MANILA, Philippines - Anti-mining advocates on Thursday presented their case on the ill effects of mining before the Senate committee on agriculture.
The group "Save Palawan Movement" insisted that irresponsible mining practices in the country have resulted in the reduction of forest cover, water pollution, and displacement and health problems of farmers, fisher folk and indigenous communities.
The Save Palawan Movement is a mutli-sectoral coalition that launched a "No to Mining in Palawan" signature campaign in the hope of putting an end to mining activities in the province, known as the Philippines' last ecological frontier.
"When the Chamber of Mines says that their footprint is very small. Agreed. They occupy a very small area but the effect of their mining goes far, far beyond their operations. It goes into 55 hectares of rice fields, it goes into coral reefs," said ABS-CBN Foundation Managing Director Gina Lopez, who is spearheading the movement.
Aside from the ill effects of mining to the environment, Lopez also cited the increase in poverty incidence among communities engaged in the mining sector.
Lopez, using data from a study made by University of the Philippines economics Prof. Arsenio Balisacan, said that poverty incidence in the mining sector has gone up from 27.84% in 1988 to 48.71% in 2009.
"Prof. Balisacan told me that it's not that the mining sector has caused poverty, but people are going in the sector poor. But I asked 'if people go in the sector poor and they stay poor year after year for 20 years, isn't that indicative of the sector?' There are also poor people going into construction, manufacturing but poverty incidence in these sectors is going down," she explained.
The Chamber of Mines of the Philippines has said a government moratorium on mining permits and a concerted campaign by environment activists are threatening billions of dollars in potential investments in the Philippines.
Atty. Ronald Residoro, who represented the chamber in Thursday's Senate committee hearing, said that mining companies have helped "assure sustainable growth" in rural communities and provided a basic platform to improve their way of life.
Residoro said the government should fight illegal mining activities and not the industry altogether.
"MGB (Mines and Geosciences Bureau) stats indicate that 300,000 people are engaged in illegal small-scale mining, generating P42.8 billion in unreported gold output. If regulated, this could have given government P857 million in additional taxes."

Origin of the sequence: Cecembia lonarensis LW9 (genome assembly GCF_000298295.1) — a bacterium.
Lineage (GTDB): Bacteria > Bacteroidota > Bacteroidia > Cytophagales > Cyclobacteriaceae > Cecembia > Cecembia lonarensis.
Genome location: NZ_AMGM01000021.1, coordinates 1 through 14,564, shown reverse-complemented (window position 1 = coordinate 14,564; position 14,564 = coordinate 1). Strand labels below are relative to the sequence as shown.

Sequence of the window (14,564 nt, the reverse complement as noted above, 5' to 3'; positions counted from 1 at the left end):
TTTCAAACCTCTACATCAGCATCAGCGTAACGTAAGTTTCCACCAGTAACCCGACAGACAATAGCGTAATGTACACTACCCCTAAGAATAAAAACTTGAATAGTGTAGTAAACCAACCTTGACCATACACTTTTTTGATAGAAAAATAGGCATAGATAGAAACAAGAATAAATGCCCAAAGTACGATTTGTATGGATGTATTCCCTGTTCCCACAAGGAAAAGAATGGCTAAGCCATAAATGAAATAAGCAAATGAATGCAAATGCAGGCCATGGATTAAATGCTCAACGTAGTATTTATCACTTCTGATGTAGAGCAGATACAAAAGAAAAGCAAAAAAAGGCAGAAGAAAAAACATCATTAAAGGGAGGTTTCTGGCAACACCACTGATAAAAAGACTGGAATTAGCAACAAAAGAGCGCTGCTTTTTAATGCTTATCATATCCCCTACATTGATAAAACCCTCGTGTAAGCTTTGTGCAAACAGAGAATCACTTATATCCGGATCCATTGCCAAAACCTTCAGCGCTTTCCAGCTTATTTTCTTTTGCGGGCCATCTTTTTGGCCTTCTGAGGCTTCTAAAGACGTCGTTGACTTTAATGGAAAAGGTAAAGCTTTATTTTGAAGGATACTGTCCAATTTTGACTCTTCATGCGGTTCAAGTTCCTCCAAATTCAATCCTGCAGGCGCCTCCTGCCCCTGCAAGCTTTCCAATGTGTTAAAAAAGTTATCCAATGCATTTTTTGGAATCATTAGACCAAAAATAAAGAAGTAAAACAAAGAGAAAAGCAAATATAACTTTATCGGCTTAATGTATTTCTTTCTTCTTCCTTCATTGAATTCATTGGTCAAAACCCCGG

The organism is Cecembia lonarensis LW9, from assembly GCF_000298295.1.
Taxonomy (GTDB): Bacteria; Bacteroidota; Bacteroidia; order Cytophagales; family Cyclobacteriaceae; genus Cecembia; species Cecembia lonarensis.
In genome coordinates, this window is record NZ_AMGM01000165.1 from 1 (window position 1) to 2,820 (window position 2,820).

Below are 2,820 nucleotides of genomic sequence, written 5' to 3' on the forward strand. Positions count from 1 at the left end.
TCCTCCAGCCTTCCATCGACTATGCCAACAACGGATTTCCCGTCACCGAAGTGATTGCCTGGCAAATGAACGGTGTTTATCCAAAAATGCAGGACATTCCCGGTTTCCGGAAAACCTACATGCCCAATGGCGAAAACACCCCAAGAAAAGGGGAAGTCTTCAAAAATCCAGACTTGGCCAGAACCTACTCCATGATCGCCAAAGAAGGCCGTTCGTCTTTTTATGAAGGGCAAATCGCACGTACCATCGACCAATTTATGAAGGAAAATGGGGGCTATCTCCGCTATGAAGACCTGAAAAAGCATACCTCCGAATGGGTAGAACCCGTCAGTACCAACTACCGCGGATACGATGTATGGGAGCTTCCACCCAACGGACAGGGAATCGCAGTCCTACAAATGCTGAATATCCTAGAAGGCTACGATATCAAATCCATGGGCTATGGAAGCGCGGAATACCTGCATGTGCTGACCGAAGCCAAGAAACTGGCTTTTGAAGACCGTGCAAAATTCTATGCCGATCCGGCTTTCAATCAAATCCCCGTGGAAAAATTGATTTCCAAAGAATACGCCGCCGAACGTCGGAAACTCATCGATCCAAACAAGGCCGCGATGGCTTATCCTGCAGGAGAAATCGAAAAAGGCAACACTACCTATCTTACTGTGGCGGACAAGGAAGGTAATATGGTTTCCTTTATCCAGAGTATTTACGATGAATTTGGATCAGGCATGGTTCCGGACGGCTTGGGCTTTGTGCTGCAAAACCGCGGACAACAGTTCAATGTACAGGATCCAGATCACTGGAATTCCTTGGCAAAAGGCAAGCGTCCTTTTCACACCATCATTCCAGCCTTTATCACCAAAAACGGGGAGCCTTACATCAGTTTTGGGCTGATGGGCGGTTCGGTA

"Members of the chamber are advocates for responsible mining. The chamber maintains that mining is not the cure all... But when mining companies come in, we bring in development," Residoro added.
But former Commission on Elections chairman Christian Monsod, who is now with the Save Palawan Movement, pointed out that the benefits of mining are not as great as the industry claims.
"When making their case, the mining industry focuses on financial benefits, but seldom on the costs, whether financial, environmental or social."
He said that from 2000 to 2009, the contribution of mining to the total excise tax collections of the Bureau of Internal Revenue was "minimal," averaging only 0.7%.
He also said that there was a "disturbing" discrepancy between the value of mining exports and the reported production of minerals in the country during the same period.
"The country is not getting a fair share of the value of the mineral resources," he said.
Former Marinduque Rep. Edmund Reyes, meanwhile, reminded senators about the environmental and social costs of mining, like what happened in the Marcopper mine disaster.
The incident made global news in 1996 when massive amounts of mine waste were released to the Boac River, leaving it virtually dead. The effects were so devastating that a United Nations assessment mission declared it a major environmental disaster.
"We will serve as a horrible warning for other provinces and localities that are about to make a decision or have made a decision to mine," Reyes said.
Senators, for their part, said they hope to resolve the issue while balancing economic and environmental interests.
"Considering we are in the midst of a financial crisis, it will be negligent of us not to look at mining as a source of income and employment for our people. On the other hand, there is very clear understanding that there have been abuses and very terrible experiences around the country when it comes to mining," Sen. Ferdinand "Bongbong" Marcos said.
"Hopefully, we can find that middle road, that fine line... so we can take advantage of what natural resources we have and not ruin the rest of the economy."